In cancer, normal cells can become unpredictable or aggressive and thus difficult to treat with anti-cancer drugs. This is especially true in breast cancer. By identifying the genes responsible for this change in cells from breast tissue, researchers hope to identify a way to stop or reverse it.
In breast tissue, there are two main types of cells: luminal cells and basal cells. Normally luminal cells are “programmed” by a particular class of proteins (transcription factors), which prevent them from becoming basal cells, and vice-versa.
Previous work led by Charlotte Kuperwasser, principal investigator, determined that some common forms of breast cancer originate from luminal cells while some rarer forms of breast cancer originate from basal cells.
The research team identified a gene, TAZ, which controls whether breast cells behave more like basal cells or more like luminal cells, information that might be important in understanding and potentially treating certain difficult-to-treat forms of breast cancer. TAZ helps to regulate how different genes operate in different cell types.
The research team identified TAZ by testing the function of more than 1,000 genes to determine which were involved in “reprogramming” luminal and basal cells, therefore reversing lineage commitment.
To further identify the role of TAZ, the research team studied breast tissue at different stages of development using two groups of mice: a control group with the TAZ gene and an experimental group of knock-out mice with the TAZ gene deleted. (Cells in breast tissue are renewed/developed during puberty, pregnancy, and nursing.)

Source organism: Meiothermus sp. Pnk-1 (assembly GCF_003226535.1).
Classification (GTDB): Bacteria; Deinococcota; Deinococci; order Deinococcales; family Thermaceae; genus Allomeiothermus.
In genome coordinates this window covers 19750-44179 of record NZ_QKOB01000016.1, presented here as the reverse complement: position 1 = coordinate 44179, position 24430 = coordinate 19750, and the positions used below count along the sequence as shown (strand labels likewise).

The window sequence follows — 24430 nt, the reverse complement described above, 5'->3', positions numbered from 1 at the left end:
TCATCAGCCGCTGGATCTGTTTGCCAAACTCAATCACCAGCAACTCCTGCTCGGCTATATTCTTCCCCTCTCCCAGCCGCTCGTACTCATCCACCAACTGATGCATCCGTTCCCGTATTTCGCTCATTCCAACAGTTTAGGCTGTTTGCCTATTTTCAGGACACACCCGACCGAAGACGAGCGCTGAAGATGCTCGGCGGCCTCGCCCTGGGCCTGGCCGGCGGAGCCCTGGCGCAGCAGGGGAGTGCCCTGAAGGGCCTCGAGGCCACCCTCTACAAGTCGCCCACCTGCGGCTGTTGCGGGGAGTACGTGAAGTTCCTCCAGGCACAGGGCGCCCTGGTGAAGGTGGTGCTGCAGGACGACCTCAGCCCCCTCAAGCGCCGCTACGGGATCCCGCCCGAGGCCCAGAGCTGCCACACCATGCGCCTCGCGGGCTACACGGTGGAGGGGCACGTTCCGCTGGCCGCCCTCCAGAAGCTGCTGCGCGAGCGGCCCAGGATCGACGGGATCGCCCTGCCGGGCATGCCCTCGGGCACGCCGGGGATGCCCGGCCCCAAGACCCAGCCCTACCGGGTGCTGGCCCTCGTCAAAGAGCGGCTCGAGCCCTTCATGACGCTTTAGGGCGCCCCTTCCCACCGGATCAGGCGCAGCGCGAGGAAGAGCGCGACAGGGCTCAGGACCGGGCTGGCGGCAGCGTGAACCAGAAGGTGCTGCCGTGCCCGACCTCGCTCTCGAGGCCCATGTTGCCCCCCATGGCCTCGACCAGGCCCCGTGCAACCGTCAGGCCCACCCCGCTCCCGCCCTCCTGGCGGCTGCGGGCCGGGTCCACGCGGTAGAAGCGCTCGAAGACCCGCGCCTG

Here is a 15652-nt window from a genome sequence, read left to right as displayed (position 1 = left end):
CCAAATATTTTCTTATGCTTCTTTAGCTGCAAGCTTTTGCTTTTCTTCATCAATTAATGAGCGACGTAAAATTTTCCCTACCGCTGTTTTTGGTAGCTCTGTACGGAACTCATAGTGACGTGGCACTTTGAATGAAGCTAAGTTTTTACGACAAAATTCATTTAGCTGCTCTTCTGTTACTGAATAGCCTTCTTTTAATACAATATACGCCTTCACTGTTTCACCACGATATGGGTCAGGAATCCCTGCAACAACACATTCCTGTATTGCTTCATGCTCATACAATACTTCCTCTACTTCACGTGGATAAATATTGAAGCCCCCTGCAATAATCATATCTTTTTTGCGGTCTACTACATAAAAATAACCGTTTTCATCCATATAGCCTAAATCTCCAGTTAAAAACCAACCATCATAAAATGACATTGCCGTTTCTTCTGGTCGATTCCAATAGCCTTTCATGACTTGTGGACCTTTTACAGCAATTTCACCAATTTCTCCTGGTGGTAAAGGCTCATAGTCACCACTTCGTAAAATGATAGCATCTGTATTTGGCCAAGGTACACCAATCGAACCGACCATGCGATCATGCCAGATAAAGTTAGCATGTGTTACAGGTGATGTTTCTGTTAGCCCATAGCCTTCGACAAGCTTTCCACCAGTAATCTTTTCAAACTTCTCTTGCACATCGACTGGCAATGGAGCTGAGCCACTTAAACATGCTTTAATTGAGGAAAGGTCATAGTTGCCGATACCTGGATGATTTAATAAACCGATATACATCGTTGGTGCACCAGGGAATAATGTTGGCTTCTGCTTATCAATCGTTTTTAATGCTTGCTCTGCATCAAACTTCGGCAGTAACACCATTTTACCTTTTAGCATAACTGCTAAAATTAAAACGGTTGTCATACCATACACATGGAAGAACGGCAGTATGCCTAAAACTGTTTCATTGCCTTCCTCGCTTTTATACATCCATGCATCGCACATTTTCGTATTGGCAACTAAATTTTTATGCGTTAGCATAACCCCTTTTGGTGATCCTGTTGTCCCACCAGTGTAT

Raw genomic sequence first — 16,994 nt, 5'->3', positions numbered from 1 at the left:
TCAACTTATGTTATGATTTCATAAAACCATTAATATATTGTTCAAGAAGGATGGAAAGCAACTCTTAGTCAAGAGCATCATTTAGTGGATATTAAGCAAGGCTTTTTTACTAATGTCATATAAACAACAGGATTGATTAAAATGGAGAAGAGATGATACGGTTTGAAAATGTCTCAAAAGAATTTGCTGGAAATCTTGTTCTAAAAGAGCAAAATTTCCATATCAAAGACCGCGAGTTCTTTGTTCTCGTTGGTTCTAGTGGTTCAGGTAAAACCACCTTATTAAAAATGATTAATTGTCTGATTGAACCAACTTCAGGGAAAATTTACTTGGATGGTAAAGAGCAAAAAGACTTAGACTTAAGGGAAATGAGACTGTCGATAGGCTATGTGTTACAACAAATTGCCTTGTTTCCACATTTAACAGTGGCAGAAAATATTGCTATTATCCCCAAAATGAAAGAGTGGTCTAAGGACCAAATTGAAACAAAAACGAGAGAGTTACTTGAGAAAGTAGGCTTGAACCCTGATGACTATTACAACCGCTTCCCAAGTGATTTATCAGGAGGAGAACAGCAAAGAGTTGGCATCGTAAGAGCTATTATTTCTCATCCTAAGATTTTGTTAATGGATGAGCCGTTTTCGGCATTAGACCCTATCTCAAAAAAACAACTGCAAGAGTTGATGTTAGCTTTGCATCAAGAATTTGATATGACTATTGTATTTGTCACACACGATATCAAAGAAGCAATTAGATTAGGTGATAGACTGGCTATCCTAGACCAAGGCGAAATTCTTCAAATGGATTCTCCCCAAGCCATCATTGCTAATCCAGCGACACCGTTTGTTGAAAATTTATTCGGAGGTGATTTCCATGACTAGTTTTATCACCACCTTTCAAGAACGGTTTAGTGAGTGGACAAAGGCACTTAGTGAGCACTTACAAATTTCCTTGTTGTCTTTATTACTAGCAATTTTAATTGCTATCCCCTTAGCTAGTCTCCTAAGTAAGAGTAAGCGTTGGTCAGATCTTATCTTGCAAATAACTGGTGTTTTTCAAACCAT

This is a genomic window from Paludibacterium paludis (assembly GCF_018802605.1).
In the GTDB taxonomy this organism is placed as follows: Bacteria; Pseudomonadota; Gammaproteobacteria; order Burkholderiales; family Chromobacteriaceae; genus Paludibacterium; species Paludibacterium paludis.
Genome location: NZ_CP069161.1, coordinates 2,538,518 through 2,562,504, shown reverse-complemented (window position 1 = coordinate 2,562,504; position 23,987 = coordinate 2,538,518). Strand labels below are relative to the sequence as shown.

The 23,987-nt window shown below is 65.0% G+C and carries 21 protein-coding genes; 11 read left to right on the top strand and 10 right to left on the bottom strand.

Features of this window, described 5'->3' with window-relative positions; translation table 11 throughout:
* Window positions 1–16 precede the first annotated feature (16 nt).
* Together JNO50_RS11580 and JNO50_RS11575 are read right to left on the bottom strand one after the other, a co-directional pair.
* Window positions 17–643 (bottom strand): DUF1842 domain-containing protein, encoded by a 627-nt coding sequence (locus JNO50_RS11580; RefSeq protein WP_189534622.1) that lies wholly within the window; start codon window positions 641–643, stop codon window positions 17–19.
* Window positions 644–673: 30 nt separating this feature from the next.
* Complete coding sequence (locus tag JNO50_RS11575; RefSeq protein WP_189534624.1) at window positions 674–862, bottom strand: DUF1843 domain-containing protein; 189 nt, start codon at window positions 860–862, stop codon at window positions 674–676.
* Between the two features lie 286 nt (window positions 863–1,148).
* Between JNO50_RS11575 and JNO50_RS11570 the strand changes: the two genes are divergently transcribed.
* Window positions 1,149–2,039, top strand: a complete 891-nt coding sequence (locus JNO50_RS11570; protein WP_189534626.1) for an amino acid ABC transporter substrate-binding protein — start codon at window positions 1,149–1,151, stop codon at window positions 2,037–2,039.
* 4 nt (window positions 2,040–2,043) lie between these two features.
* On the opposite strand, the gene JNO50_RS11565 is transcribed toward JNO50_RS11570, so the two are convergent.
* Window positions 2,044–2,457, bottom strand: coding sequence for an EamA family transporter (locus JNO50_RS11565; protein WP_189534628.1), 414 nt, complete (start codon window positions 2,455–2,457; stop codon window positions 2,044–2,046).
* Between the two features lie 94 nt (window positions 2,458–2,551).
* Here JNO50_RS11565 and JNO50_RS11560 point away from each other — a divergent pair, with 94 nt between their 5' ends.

The team also looked at the levels of the TAZ gene in tumors from women with either luminal or basal tumors.
The research team found that the experimental group had an imbalance of cell populations in breast tissue: too many luminal and too few basal. The control group had a normal ratio of luminal to basal cells. In breast tissue from women with cancer, they found high levels of TAZ in basal but not luminal tumors.
First author Adam Skibinski, M.D./Ph.D., student at Tufts University School of Medicine and the Sackler School of Graduate Biomedical Sciences at Tufts University, said “We’ve known for a long time that breast cells can lose their normal identity when they become cancerous, but we are now realizing that normal cells can change their characteristics as well in response to transcription factors like TAZ. This might be a factor in the development of breast cancer.”
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